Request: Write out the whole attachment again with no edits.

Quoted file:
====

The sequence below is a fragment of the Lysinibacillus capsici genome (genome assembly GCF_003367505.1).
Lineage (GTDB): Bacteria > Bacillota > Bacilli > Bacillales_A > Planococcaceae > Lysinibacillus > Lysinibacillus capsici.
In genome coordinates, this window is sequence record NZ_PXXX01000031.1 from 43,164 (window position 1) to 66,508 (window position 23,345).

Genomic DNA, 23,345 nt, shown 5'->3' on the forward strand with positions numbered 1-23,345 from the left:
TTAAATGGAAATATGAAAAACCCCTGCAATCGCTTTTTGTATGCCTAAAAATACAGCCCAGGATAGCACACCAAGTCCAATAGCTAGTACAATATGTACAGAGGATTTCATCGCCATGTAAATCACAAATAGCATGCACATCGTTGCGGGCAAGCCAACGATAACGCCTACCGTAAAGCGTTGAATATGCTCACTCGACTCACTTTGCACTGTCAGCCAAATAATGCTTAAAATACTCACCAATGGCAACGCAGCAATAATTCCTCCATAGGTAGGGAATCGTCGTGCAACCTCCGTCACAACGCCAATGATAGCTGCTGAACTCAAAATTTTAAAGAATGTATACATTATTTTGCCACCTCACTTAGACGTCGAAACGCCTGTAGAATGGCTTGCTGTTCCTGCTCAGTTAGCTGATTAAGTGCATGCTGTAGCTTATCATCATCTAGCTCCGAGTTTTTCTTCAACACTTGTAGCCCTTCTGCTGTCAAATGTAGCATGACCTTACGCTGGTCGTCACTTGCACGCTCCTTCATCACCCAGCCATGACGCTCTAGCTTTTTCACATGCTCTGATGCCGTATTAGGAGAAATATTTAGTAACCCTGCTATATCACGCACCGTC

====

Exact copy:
The sequence below is a fragment of the Lysinibacillus capsici genome (genome assembly GCF_003367505.1).
Lineage (GTDB): Bacteria > Bacillota > Bacilli > Bacillales_A > Planococcaceae > Lysinibacillus > Lysinibacillus capsici.
In genome coordinates, this window is sequence record NZ_PXXX01000031.1 from 43,164 (window position 1) to 66,508 (window position 23,345).

Genomic DNA, 23,345 nt, shown 5'->3' on the forward strand with positions numbered 1-23,345 from the left:
TTAAATGGAAATATGAAAAACCCCTGCAATCGCTTTTTGTATGCCTAAAAATACAGCCCAGGATAGCACACCAAGTCCAATAGCTAGTACAATATGTACAGAGGATTTCATCGCCATGTAAATCACAAATAGCATGCACATCGTTGCGGGCAAGCCAACGATAACGCCTACCGTAAAGCGTTGAATATGCTCACTCGACTCACTTTGCACTGTCAGCCAAATAATGCTTAAAATACTCACCAATGGCAACGCAGCAATAATTCCTCCATAGGTAGGGAATCGTCGTGCAACCTCCGTCACAACGCCAATGATAGCTGCTGAACTCAAAATTTTAAAGAATGTATACATTATTTTGCCACCTCACTTAGACGTCGAAACGCCTGTAGAATGGCTTGCTGTTCCTGCTCAGTTAGCTGATTAAGTGCATGCTGTAGCTTATCATCATCTAGCTCCGAGTTTTTCTTCAACACTTGTAGCCCTTCTGCTGTCAAATGTAGCATGACCTTACGCTGGTCGTCACTTGCACGCTCCTTCATCACCCAGCCATGACGCTCTAGCTTTTTCACATGCTCTGATGCCGTATTAGGAGAAATATTTAGTAACCCTGCTATATCACGCACCGTC